The empowered committee of state finance ministers, at its two-day meeting in Bhopal, agreed to tax services based on a negative list to ensure broad-based coverage. It also set a deadline for the computerization of states commercial tax departments, removing two major hurdles for the implementation of the goods and services tax (GST) in India. Services that are part of the list wont be taxed.
Sushil Kumar Modi, deputy chief minister and finance minister of Bihar, who has been heading the empowered committee since July, said that with the GST roll-out missing the 1 April deadline, it may only be implemented from 1 April 2013. Modi spoke in an interview about the way forward for GST, the need for the Centre to address the states concerns and evolving a political consensus on tax reforms. Edited excerpts:
The empowered committee took some important decisions at its meeting that are being considered as a big positive for the GST implementation process. How do you think the Centre should reciprocate to ensure that GST is implemented soon?
The central government should ensure that the states are compensated for revenue forgone due to the gradual phasing out of the central sales tax (CST). It will help in improving the confidence of the states on the Centre.
The Centre should be more flexible. In a country like India, where (there are) so many different states, and economic conditions are very different, you cannot use one stick for each and every state. There are many issues on which the states have a unanimous view, but even they have not been incorporated in the Constitution Amendment Bill.
I have met Yashwant Sinha, chairman of the parliamentary standing committee on finance, unofficially and told him about the concerns of the states. If the standing committee takes care of those issues, then it will be easier for the states to come on board.
States are concerned about a dispute resolution authority. There can be a provision wherein the GST council can itself work out a mechanism to resolve disputes among the states. Another issue is uniform GST rates. There can be a floor rate with a band. I have a personal feeling that the central government will keep these things in their mind. The standing committee will also address these issues.
What is a realistic deadline for implementation of GST?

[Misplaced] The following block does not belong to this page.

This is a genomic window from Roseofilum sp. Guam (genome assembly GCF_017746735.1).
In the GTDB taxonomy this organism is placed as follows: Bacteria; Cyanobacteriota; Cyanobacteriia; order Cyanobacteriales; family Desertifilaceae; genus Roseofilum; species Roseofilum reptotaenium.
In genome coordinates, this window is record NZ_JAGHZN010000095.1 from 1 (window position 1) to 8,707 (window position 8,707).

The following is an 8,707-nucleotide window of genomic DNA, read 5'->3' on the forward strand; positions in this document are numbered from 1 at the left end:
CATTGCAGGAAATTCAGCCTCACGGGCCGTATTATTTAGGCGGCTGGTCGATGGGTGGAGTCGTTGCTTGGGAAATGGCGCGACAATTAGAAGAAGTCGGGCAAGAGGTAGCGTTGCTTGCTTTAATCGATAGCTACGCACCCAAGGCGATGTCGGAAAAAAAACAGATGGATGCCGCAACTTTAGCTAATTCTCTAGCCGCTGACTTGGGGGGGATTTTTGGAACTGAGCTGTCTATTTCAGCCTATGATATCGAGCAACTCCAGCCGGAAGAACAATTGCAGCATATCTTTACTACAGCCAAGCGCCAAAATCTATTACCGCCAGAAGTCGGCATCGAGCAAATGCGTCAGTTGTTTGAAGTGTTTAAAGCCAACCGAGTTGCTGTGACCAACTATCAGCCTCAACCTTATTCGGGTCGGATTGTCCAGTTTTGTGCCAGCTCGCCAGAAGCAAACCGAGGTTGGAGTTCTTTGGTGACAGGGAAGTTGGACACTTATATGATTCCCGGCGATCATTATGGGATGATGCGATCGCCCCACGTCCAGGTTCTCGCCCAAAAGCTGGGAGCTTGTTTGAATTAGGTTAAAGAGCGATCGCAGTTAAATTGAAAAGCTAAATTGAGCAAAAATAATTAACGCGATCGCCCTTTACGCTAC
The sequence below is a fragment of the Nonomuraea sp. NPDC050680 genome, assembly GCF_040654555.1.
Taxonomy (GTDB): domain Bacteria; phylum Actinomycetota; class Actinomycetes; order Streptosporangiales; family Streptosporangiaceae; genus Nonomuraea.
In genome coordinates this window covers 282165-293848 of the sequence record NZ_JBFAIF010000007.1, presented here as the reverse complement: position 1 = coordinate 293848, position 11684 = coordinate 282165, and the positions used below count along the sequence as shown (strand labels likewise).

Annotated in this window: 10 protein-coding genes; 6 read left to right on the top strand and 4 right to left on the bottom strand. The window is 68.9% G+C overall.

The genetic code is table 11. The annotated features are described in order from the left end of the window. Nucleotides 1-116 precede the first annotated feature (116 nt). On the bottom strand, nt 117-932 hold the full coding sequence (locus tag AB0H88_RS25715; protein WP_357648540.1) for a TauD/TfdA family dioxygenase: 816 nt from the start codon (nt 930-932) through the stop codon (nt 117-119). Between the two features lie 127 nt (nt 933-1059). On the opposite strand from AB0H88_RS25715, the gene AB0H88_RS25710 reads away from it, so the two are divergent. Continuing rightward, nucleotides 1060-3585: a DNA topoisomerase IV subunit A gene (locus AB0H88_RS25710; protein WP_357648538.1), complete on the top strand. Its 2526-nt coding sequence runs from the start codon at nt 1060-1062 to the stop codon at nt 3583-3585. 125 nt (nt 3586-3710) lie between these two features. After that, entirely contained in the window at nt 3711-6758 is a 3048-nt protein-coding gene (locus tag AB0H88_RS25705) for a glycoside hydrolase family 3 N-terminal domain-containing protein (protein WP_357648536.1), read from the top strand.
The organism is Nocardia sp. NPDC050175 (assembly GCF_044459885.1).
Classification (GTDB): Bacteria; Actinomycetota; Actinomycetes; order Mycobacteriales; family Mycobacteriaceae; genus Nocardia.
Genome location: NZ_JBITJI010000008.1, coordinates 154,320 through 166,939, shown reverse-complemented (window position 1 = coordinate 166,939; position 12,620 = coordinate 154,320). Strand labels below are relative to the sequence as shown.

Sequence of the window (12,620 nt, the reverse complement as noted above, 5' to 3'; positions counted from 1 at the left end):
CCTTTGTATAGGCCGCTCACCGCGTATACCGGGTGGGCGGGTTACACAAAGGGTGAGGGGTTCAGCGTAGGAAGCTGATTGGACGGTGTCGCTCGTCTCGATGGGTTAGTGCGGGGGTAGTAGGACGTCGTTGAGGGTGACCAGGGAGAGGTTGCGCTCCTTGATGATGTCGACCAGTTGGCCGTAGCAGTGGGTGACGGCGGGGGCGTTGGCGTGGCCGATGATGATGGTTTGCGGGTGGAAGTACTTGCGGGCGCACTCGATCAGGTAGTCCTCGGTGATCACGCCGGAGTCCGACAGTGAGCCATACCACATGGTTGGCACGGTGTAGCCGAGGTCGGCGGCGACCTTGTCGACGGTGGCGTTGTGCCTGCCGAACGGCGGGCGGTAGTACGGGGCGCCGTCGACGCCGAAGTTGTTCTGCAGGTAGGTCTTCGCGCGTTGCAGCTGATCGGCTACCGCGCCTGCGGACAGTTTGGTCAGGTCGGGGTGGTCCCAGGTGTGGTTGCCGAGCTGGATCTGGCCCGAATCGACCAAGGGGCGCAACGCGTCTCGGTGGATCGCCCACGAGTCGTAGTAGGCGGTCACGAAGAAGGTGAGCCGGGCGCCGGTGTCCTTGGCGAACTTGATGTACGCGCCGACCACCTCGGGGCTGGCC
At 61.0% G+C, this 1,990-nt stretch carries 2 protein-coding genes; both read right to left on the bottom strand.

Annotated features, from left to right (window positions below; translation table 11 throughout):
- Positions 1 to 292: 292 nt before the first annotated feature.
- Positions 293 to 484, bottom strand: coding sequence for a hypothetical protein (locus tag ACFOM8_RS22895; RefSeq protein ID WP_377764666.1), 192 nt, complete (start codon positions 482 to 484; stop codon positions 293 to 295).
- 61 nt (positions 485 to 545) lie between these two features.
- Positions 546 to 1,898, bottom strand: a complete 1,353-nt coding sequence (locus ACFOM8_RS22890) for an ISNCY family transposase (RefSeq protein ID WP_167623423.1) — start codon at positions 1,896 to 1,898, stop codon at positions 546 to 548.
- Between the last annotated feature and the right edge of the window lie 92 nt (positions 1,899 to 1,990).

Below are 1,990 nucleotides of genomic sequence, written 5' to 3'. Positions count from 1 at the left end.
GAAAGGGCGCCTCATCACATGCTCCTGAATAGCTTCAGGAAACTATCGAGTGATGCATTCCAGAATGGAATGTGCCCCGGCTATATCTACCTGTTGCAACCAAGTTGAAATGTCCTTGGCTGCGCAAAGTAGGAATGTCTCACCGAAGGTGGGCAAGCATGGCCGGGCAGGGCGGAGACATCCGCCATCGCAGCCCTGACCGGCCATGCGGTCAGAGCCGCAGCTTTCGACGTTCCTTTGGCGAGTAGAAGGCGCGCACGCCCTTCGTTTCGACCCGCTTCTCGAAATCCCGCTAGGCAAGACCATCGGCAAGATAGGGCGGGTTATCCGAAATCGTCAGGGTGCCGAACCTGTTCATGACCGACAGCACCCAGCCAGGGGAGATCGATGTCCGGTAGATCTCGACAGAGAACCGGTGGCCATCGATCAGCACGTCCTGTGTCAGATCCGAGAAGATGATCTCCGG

These things depend on many things. It requires a two-thirds majority. The central government should take a political initiative. It should meet important political parties and they should also be taken on board. Whatever issues were there have been expressed by the state governments. I cannot comment on the time frame. But 1 April 2012, is impossible. It should not be brought in between also as some experts have suggested.
Even the IT (information technology) infrastructure is not ready. For a successful GST roll-out, a robust IT infrastructure is needed. Though the empowered committee had given its nod for setting up a GST network, it is yet to get a cabinet nod. It will take around eight-nine months for the network to be in place after the cabinet gives its nod. So 1 April 2012 is ruled out. It cannot be brought in between. Then naturally we will have to wait for 2013.
State finance ministers will meet Union finance minister Pranab Mukherjee on 18 January for pre-budget discussions. What are your demands?
We will request the central government to pay the CST compensation to the states. Besides this, the states will raise four issues collectively.
Because of the implementation of the Sixth Pay Commission, the state governments had to bear a heavy burden. The central government should help the state governments, especially in payment of arrears which run into crores of rupees.
The second issue is VAT (value-added tax) on imports. The state governments will request that they be allowed to levy VAT on imports.
The third issue that will be raised is on centrally sponsored schemes. We want the number of centrally sponsored schemes to be brought down and that funds should be made available directly to the states, so that the states can formulate schemes depending on their requirements. Even the B.K. Chaturvedi committee had recommended that the number of centrally sponsored schemes be brought down from 130 to 30.
The last issue is that central government directly gives funds to state societies or districts rather than giving it to the state governments. For example, under the Sarva Shiksha Abhiyan, state education societies get funds directly. That does not get reflected in the states consolidated funds.
Have state tax collections started feeling the effects of a slowing economy?
Maharashtra said that it is likely to be affected in the coming months by the economic slowdown. But the poorer states or north-eastern states, or states like Bihar and Orissa, were never affected by the economic slowdown much. If there is an impact, it will mainly be felt in the manufacturing states such as Gujarat, Maharashtra and some other states.
Till now, VAT collections have grown at around 20% and not shown signs of a slowdown. But we are also scared as we feel that the euro zone crisis could also affect state revenues. Mainly the southern, western and northern states may feel some impact in the coming days.